Russian mobile operators MTS, Megafon and Beeline are opposing the introduction of eSIMs in the country according to a news report. The operators object to eSIMs, which are used by the latest smartphones from Apple and Samsung, on the grounds that they could lead to price wars and that they do not support Russian encryption standards.
The operators expressed their position during a meeting with representatives of the government and the federal security service FSB. Representatives of the FSB were also opposed to the eSIM technology.
The eSIM technology, which is becoming more and more widespread, brings various benefits to users, but from the point of view of the established operators in the mobile market, the advantages are less clear. Certainly, we can understand why MNOs might even think there are no advantages.
For one thing, with embedded eSIMs, changes of service provider can be made seamlessly, without changing devices and even without needing to obtain a new SIM card. This would increase churn by making it easier for consumers to switch from the services of one operator to those of a rival. And the rivals that would most benefit from this process are likely to be the more disruptive ones, the budget-oriented and narrowly targeted MVNOs. It is also possible that eSIMs would facilitate the entry of foreign telecoms into the Russian market. Therefore it is completely understandable why Russia’s MNOs would oppose the introduction of eSIMs.
However, we feel that despite the existence of these theoretical objections to eSIMs, in the real world of today’s markets, they are not very likely to have a significant negative impact on MNOs’ business. The major operators have a good deal of momentum in their markets, with a long-established customer base, and in most cases it will likely take more than just the ease of using eSIMs to cause users give up their accustomed service in numbers that can harm the operators. In fact, eSIMs could even save MNOs money, in that their use will eliminate certain costs such as the creation, distribution and support of various formats of physical SIMs. Of course, operators do need to be vigilant about maintaining their customer base and keeping their network service competitive, but we doubt that eSIMs are a game-changer, and so MTS, Megafon and Beeline probably do not need to be so concerned. (As to the question of encryption, we cannot comment at this time because we do not sufficient information about Russian encryption standards.)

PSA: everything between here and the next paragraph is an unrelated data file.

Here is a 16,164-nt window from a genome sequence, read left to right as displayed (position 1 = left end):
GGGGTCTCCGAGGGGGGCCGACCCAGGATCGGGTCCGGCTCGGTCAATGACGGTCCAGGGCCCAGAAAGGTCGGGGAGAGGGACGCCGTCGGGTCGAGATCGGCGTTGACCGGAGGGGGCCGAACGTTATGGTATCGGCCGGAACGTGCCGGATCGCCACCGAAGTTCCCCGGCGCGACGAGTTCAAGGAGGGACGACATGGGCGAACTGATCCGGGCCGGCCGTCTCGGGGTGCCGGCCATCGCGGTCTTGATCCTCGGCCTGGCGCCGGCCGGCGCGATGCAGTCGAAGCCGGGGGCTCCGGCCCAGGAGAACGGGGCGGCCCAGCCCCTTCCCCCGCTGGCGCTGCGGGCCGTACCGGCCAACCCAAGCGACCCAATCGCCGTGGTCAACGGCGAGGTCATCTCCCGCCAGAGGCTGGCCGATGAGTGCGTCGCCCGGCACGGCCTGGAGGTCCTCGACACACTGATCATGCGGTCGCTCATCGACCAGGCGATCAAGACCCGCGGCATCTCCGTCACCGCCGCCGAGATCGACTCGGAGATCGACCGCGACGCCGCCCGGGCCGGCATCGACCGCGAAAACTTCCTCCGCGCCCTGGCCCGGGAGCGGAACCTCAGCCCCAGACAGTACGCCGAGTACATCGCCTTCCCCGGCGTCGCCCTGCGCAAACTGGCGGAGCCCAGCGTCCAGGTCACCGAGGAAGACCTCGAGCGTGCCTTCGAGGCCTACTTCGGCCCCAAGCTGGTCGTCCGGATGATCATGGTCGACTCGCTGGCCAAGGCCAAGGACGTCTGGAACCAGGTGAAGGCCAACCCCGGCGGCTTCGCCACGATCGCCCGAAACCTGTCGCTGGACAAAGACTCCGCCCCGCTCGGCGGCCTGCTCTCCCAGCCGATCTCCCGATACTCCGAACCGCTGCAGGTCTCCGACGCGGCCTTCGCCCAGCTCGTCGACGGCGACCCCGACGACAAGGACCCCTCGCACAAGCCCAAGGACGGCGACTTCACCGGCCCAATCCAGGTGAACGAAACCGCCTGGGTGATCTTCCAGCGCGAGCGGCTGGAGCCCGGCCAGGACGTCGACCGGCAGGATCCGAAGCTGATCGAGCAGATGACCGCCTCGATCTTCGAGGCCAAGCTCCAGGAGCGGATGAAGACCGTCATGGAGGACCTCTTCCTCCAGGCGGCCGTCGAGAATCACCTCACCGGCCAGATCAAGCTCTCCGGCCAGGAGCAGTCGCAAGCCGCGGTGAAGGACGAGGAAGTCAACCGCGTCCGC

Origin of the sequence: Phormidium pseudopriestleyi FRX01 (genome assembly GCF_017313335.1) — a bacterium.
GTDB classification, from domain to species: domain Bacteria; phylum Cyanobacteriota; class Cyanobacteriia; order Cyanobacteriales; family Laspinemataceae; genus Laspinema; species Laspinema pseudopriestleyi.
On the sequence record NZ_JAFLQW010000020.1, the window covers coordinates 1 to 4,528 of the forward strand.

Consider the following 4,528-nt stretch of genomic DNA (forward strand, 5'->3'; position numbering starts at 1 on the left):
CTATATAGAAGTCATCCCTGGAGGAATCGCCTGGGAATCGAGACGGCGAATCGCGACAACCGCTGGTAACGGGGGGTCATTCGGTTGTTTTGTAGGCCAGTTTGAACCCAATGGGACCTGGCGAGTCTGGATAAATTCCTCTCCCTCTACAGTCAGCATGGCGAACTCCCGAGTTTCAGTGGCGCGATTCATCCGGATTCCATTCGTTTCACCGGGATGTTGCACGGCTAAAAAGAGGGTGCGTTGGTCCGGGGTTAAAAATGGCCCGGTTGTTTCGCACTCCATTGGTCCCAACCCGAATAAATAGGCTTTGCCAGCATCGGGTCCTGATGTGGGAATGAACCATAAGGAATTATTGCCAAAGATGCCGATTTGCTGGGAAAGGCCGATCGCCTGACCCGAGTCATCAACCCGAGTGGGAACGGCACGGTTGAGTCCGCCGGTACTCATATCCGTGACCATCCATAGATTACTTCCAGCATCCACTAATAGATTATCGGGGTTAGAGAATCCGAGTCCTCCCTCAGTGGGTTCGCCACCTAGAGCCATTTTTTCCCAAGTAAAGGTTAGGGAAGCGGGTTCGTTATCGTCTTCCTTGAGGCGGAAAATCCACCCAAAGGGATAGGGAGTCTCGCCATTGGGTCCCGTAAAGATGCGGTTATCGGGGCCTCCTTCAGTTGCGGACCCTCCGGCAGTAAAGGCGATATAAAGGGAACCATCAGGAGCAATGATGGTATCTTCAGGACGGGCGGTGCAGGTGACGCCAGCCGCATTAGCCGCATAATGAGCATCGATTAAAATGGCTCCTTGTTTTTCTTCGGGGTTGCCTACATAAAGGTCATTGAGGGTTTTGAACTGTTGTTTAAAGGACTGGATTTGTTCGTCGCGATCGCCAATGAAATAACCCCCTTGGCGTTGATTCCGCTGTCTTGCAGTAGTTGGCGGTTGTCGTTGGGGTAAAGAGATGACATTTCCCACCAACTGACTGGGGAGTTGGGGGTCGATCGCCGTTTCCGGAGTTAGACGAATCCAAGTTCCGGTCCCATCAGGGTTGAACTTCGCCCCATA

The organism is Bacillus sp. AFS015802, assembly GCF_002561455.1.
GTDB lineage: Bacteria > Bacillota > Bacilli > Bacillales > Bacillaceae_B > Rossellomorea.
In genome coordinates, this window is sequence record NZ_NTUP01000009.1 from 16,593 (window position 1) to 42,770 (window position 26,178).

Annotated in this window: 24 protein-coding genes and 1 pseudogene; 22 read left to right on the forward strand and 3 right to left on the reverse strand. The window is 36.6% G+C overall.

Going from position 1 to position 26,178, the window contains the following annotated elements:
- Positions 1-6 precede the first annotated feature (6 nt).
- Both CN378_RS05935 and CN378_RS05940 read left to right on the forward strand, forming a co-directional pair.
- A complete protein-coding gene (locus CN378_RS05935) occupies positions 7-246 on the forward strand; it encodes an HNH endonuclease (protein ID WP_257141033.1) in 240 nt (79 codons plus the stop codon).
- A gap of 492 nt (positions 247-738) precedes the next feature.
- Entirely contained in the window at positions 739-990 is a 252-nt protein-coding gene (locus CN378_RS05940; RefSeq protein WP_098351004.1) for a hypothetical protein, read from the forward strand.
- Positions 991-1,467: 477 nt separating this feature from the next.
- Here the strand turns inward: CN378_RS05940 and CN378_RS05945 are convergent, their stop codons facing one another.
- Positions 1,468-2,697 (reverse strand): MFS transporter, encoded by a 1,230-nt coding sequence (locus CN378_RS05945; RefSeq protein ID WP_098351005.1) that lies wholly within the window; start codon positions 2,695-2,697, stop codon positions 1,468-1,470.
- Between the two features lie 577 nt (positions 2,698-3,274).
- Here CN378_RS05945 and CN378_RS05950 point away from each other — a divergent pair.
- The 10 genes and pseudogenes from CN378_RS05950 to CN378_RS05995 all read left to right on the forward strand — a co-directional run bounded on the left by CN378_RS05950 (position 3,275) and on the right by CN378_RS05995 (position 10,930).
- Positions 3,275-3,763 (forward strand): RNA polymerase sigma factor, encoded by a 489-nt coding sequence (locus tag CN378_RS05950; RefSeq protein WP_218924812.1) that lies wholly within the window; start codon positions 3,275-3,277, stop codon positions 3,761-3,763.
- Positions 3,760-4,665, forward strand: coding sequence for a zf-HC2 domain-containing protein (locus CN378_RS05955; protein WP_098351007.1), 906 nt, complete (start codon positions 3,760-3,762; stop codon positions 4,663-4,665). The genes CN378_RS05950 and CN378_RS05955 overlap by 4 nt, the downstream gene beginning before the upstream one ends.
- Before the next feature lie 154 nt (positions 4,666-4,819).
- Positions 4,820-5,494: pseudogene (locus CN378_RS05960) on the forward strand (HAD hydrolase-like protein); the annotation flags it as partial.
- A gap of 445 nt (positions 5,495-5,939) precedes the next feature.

In addition, there are actually tangible advantages for MNOs in eSIMs, outside the realm of traditional mobile services. In the emerging realms of IoT and M2M, eSIMs enable a wide range of applications that stand to bring large amounts of revenue to operators that embrace them. If the Russian operators, took this route rather than lobbying to keep eSIMs out, they could put themselves on a path of growth not only of revenue but of possibilities.